The recent case of Charnley and another v HMRC  has ruled in favour of a farmer’s estate seeking to claim agricultural property relief (APR) and Business Property Relief (BPR).
During his lifetime, Mr Gill allowed other farmers to graze their livestock on his agricultural land under annual grazing licences. Mr Gill was involved in the day-to-day checking of the livestock and maintenance of the land and grew vegetables on an acre of the land.
Mr Gill’s estate claimed APR in respect of the farmhouse, outbuildings and agricultural land and BPR in respect of farm machinery.
HMRC claimed that as Mr Gill had let out his land on grazing licences, APR could only be granted on the basis of ownership, which meant APR was not available in respect of the farmhouse and outbuildings. HMRC also claimed that the business carried out by Mr Gill was an investment in land, which meant that BPR could not be claimed in respect of the farm machinery.
Mr Gill’s estate appealed to the First Tier Tribunal on the grounds that the farmhouse and other buildings were occupied for the purposes of agriculture and the business was that of farming and not of wholly or mainly holding investments.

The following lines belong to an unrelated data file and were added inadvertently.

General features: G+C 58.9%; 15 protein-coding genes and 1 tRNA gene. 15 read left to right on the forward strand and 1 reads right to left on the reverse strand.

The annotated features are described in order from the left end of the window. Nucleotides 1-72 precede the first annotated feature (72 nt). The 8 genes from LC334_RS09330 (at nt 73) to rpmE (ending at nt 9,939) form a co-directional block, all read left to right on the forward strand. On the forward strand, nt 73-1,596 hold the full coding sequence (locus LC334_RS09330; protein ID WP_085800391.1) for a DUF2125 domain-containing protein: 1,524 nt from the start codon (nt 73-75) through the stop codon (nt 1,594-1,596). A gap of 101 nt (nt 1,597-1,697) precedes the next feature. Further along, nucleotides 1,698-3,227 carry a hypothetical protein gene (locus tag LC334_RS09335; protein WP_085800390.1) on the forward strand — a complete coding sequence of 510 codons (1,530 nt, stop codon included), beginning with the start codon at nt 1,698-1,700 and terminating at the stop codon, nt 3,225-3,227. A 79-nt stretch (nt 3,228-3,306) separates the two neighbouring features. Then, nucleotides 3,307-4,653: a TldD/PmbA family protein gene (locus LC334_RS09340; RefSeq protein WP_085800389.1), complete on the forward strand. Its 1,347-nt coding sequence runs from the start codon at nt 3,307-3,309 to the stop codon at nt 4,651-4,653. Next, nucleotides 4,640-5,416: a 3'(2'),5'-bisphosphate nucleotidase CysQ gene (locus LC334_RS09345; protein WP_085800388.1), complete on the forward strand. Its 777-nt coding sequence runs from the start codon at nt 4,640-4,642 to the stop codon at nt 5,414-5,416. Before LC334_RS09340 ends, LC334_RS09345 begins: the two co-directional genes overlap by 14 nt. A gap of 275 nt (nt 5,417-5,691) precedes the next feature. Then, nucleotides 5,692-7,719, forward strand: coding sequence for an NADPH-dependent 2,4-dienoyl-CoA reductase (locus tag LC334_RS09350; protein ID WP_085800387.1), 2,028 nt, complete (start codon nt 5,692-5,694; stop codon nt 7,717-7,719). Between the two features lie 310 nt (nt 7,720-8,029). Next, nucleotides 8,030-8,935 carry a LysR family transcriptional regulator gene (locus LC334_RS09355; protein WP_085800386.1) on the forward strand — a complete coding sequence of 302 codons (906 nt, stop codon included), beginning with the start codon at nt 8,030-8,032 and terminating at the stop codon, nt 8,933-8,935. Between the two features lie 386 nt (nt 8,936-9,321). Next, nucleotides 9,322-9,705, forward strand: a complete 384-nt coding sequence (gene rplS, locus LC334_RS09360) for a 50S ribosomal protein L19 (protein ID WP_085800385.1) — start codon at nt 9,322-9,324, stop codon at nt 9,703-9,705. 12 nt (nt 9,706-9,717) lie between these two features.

The Tribunal held in Mr Gill’s estate’s favour stating that the activities carried out by Mr Gill were those of a farmer, working an active farm and that he operated a farming business. This meant that APR could be claimed on the farmhouse and other buildings and BPR could be claimed on the farm machinery.
In reaching its decision, the Tribunal considered Mr Gill’s records of farming work carried out by him and took into account witness testimonies. It is therefore important that anyone seeking to make such a claim keeps thorough contemporaneous records of their activities and involvement with farming carried out on the land.